In England in 1975, 55 per cent. of people were owner-occupiers, 29 per cent. were local authority tenants and 16 per cent. were in the private rented sector. The Government have long boasted of their intention since they were elected in 1979—and before that—to increase the supply of private rented accommodation. In 1984—these figures have decreased more since then—63 per cent. were owner-occupiers, and that is an increase of 8 per cent. over the 1975 figure; 26 per cent. were local authority tenants, representing a drop of 3 per cent., and 11 per cent. were in the private rented sector, a drop of 5 per cent

We have told the Government time and time again that the private rented sector will continue to decline unless they do something about housing finance. The Rent Acts are only marginal in that respect. When the Rent Acts were abolished by an equally foolish Conservative Government in 1957, we saw the advent of Rachmanism and a dramatic collapse of the private rented sector. More houses were removed from the private rented sector then at any other time. In 1980, the Government tried to get rid of most of the Rent Acts then in force. As the figures that I have referred to show, there was another decline in the private rented sector.

I predict without any hesitation that unless the Government do something about housing finance, they can remove all the Rent Acts, but they will only increase harassment and the activities of some of the worst aspects of landlordism—although that does not involve all the private landlord sector by any means—and a significant minority of private landlords will behave extremely badly. As there will be no adequate supply, there will be no real choice for people who want to go to the public or private sector. They will not have any choice, because people will be keeping their houses empty for sale.

A survey undertaken by the Department of the Environment showed that only about 2·5 per cent. of properties were kept empty because of the Rent Acts. The vast majority of them were kept empty either for repairs or for sale.

I can pray in aid one newspaper that is becoming increasingly supportive to me. I quote none other than The Daily Telegraph, which on 17 May commented: A prudential restraint on the ratio of home loans to property values is called for: and notice should be served on mortgage interest tax relief before the credit boom turns, as these things do if unattended, into bust. This way too, the need for higher interest rates would be diminished, and the present tensions between Prime Minister and Chancellor resolved. I am grateful to The Daily Telegraph for that supportive evidence.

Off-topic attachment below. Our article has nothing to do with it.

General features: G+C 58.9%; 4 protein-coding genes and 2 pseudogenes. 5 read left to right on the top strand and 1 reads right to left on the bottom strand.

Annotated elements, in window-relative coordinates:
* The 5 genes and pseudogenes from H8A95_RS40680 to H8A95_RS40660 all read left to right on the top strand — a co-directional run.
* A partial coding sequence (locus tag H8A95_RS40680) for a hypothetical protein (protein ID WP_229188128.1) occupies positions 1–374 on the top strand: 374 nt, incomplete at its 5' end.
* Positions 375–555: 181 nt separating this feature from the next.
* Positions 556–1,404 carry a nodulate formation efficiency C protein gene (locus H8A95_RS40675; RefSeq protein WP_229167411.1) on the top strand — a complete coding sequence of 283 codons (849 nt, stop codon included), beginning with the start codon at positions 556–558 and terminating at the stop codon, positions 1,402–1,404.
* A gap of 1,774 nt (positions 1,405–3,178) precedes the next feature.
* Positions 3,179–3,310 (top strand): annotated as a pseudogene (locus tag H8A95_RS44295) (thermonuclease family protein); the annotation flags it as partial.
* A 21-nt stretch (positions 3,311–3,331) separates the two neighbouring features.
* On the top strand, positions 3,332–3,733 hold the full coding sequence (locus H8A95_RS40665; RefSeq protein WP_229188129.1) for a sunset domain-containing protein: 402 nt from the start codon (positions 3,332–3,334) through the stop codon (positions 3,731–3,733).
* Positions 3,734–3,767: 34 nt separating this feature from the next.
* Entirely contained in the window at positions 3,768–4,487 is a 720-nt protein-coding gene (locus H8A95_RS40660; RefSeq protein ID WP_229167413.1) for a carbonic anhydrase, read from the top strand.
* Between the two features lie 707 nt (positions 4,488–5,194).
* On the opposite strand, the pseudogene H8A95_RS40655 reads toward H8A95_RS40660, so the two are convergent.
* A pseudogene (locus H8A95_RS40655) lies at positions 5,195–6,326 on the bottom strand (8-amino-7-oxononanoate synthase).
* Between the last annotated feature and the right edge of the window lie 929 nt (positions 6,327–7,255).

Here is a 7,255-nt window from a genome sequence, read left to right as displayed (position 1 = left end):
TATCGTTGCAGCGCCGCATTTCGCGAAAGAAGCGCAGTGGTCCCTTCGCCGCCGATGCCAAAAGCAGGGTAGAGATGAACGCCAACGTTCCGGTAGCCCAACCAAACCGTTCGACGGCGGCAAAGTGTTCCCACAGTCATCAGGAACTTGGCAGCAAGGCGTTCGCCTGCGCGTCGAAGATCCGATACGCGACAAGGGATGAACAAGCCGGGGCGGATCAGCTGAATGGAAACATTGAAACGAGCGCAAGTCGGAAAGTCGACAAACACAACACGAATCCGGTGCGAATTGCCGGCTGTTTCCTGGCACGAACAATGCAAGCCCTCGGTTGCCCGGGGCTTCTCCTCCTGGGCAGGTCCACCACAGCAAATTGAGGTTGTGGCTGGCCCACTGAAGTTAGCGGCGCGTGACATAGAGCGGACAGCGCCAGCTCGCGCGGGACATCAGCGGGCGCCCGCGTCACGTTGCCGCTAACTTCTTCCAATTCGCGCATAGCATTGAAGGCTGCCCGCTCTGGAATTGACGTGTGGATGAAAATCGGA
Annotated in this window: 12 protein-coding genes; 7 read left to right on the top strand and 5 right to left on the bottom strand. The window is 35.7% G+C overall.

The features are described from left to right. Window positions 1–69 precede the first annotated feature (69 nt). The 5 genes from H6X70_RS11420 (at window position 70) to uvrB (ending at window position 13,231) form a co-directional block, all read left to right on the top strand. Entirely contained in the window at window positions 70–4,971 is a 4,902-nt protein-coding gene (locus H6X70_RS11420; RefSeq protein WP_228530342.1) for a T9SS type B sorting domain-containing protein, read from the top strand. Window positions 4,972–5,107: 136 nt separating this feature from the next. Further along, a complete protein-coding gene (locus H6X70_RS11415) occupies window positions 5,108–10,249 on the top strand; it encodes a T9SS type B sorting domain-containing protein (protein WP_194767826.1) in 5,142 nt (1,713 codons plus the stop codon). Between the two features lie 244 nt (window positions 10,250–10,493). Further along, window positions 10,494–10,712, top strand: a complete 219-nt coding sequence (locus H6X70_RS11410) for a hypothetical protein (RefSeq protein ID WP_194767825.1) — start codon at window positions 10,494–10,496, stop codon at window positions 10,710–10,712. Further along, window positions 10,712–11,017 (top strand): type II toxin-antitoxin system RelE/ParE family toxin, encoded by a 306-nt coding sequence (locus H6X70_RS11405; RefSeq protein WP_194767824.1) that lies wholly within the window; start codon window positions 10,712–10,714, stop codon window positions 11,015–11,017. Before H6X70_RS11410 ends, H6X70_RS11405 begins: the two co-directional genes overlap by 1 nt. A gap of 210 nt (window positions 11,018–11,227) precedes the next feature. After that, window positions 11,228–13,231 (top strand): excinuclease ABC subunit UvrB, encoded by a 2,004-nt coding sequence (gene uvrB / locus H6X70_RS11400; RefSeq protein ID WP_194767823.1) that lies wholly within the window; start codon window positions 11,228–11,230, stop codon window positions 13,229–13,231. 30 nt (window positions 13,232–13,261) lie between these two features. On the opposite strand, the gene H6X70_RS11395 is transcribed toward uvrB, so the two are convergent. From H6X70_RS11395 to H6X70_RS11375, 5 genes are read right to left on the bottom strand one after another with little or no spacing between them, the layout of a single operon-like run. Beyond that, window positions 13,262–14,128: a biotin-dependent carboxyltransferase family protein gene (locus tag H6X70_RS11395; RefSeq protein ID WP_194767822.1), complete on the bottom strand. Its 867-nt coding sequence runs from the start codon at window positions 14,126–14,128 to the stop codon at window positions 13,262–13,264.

I make again the offer we have made to the Government several times. We are willing to talk about housing finance reform, but any such reform must be fairer both within and between the rented and purchase sectors. It must also be capable of being introduced in a way that does not cause either mortgage or rent payers economic distress. The last mentioned is particularly important, bearing in mind the increasing number of people being put into accommodation for the homeless because they cannot cope with their mortgages due to unemployment or rising interest rates, or because of the dramatic increase in rents in both local authority and private sector housing brought about by the present Government.

The most shameful and telling figure of all relates to homelessness. In 1978, 53,000 people were registered as homeless in Britain. Despite all the assets of North sea oil and the Government's boasts about an improving economy—although if one examines manufacturing industry, one sees no evidence of that; we must take the Government's word for it—the homeless figure has doubled to 100,000. That is the tip of the iceberg, because many homeless do not register. The youngsters sleeping under bridges in cardboard boxes do not register.

No one has made an accurate assessment of the number of homeless. We only know that the figure has dramatically increased. I emphasise again the enormous consequences of that trend for future generations and for safety on our streets. Young homeless on the streets at night will be exploited, and they will drift into drink, drugs and crime. Although some of them may survive that experience, it is inevitable that a larger number of youngsters are falling into such difficulties than need be the case.